BELLEVUE, WA — Speaking to tech leaders and investors at COSM 2022 in the Seattle area, entrepreneur Peter Thiel provocatively asked “why do so many people in Silicon Valley believe in the simulation hypothesis that the entire universe, the cosmos, is just a computer simulation? Why do they believe something as crazy as this?”
Actually, noted Thiel, the belief that our world is a simulation has now faded somewhat:
I think probably the peak belief in the simulation hypothesis was maybe something like a decade ago, maybe circa 2012 to 2015, and it has probably faded some. We’ll still have Gen Z people say that things are a glitch in the simulation or there’s still some sort of passive reference to it, but it’s a little bit less intense. And so the question of why we believe it is like, why did it gain so much momentum over the last 20 years? And then also, why did it lose some steam?
Thiel’s initial answer to the first question:
It’s just a sociological status game between the computer science and the physics people and that, in the 2000s, 2010s, computer science became the most important field… And so you could sort of say that you were showing that you were more important than the physics people. You got to determine what ultimate reality was. And it wasn’t particles and matter and fields, but it was just bits in a computer. And that this was sort of a physics versus computer science-type dynamic and reflected something about that.
But there is a “more fundamental answer” according to Thiel, which was tied to modern cosmology:
… it is that something had gone very haywire in physics, that you had, sort of, the multiverse… the big bang inflationary cosmology had gradually gone into this infinite multiverse where basically anything goes. And I think probably on some level, [you can] critique the multiverse as a theory of science… Being lost in all these infinities is tricky. You cannot do induction. Are you still doing science? Because the universe is too big for science. And that’s why I think you should often think of the multiverse as a gateway drug to all these very different things. And once you have the multiverse, you can also have the matrix or a simulation. You can have Boltzmann brains. You can have all kinds of strange possibilities for the nature of the universe. And so that even if we say the simulation hypothesis is kind of crazy on some level, is it really crazier than the multiverse — and sort of linked?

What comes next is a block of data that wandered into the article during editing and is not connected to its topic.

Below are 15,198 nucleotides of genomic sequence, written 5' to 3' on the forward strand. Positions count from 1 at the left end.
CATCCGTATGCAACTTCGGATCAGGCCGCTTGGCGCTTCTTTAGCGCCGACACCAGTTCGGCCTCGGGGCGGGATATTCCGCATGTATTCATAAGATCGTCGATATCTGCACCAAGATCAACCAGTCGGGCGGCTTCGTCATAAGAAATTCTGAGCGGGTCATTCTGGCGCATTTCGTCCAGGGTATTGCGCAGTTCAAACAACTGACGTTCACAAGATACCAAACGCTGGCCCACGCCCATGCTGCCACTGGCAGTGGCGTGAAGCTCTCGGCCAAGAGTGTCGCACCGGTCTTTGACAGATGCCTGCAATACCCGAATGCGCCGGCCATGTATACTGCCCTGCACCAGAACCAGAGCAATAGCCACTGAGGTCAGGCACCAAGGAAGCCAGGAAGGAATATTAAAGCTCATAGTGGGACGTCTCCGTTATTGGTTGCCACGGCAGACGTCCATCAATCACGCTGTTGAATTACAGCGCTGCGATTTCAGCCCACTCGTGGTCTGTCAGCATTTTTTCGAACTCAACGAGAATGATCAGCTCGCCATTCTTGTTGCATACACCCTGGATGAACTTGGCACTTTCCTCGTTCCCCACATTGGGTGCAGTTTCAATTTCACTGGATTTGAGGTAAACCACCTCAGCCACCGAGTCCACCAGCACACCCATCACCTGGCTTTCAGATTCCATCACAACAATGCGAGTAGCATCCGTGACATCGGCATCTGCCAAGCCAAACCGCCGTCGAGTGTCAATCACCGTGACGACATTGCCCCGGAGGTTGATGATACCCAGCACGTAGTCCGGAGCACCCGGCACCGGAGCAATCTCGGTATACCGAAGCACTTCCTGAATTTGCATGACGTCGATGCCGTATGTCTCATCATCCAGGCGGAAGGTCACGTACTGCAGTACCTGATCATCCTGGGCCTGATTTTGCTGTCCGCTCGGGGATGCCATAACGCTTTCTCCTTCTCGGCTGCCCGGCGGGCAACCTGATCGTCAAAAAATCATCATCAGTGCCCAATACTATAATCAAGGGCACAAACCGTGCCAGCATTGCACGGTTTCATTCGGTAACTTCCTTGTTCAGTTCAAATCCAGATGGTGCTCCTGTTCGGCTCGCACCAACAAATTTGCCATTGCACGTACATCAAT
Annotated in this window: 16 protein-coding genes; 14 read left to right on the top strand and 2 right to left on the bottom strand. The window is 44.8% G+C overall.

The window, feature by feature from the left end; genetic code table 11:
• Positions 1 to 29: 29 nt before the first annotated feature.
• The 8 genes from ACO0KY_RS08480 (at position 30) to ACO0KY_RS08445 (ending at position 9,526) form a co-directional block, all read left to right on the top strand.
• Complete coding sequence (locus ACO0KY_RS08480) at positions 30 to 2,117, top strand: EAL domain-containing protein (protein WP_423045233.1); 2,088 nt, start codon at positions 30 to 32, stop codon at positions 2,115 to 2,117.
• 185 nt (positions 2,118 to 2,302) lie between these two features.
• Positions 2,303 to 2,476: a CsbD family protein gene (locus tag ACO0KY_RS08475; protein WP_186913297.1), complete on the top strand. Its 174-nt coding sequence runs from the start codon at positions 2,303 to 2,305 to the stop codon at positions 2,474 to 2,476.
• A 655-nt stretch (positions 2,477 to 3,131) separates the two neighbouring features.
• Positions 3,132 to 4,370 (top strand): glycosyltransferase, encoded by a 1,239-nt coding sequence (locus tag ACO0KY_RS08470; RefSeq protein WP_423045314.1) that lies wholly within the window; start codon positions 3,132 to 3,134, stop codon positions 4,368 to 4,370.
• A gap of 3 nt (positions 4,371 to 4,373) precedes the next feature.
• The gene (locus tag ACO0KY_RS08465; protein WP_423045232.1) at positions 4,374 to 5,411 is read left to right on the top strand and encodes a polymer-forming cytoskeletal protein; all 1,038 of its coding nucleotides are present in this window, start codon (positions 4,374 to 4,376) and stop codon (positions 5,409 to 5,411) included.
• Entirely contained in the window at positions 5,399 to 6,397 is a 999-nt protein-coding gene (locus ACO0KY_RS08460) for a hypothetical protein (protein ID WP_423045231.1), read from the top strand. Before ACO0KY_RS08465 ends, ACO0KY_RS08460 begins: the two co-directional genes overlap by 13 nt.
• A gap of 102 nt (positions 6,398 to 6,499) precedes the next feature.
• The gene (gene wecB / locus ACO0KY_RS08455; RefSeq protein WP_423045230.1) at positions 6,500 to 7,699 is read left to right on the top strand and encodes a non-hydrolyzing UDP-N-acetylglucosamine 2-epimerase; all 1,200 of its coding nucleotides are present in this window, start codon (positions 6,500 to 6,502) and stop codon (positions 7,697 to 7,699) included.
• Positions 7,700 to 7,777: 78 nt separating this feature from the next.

But Thiel had a third answer as “to why the simulation theory gained so much traction.” And that relates to the technological optimism of the recent past, including hope for the development of Artificial General Intelligence (AGI):
… we should look back on the last 17, 20 years of AI AGI. And if we went back 20 years in time, it was super optimistic in all these ways where it’s… going to be cornucopian. 2005 is when Ray Kurzweil wrote The Singularity Is Near. Basically, you’re going to have accelerating runaway technological progress.
In some ways, it felt like you didn’t have to do much. So it was somewhat passive for the humans. You just had to sit back, eat some popcorn, watch the movie of the future unfold. And then there were certainly all these versions where there was going to be so much growth, we would need basic income as a safety net because there’d be no more labor market. You have sort of incredible discoveries in all these fields. There was certainly some latent question about how you’d have to make sure that AGI was friendly, but… the narrative in the 2000s, early 2010s was in this sort of optimistic utopian cornucopian direction of what AI would look like.
“But now, if we look at sort of what’s actually happening with AI,” said Thiel, the situation is completely different. AI has not panned out in the way many people hoped.
Most readers wouldn’t know the name “Peter Thiel ,” the way they know names like Bill Gates and, tragically, Steve Jobs (1955–2011). But as a tech venture capitalist, Thiel has certainly been there. Maybe more so. He helped PayPal, Airbnb and LinkedIn get started.
In many ways, Thiel exemplifies high tech venture capitalism. He is not identified with a single firm like Microsoft or Apple. Famously, he pays young nerds to just drop out of conventional business university courses where they learn why their ideas won’t work from people who have never even tried— and just start their businesses and see what happens.
His book, Zero to One, turns on a math conundrum: It is harder to go from zero to one than to go from one to 100 or 1,000 or a million… That’s where creativity comes in — and creativity is the one single thing we can’t just manufacture.
You may also wish to read: Harvard astronomer: Advanced aliens engineered the Big Bang. Avi Loeb writes in Scientific American that when we humans are sufficiently advanced, we will create other universes as well. Avi Loeb’s hypothesis is not logically stranger than the many hypotheses that attempt to account for the Big Bang without underlying information/intelligence.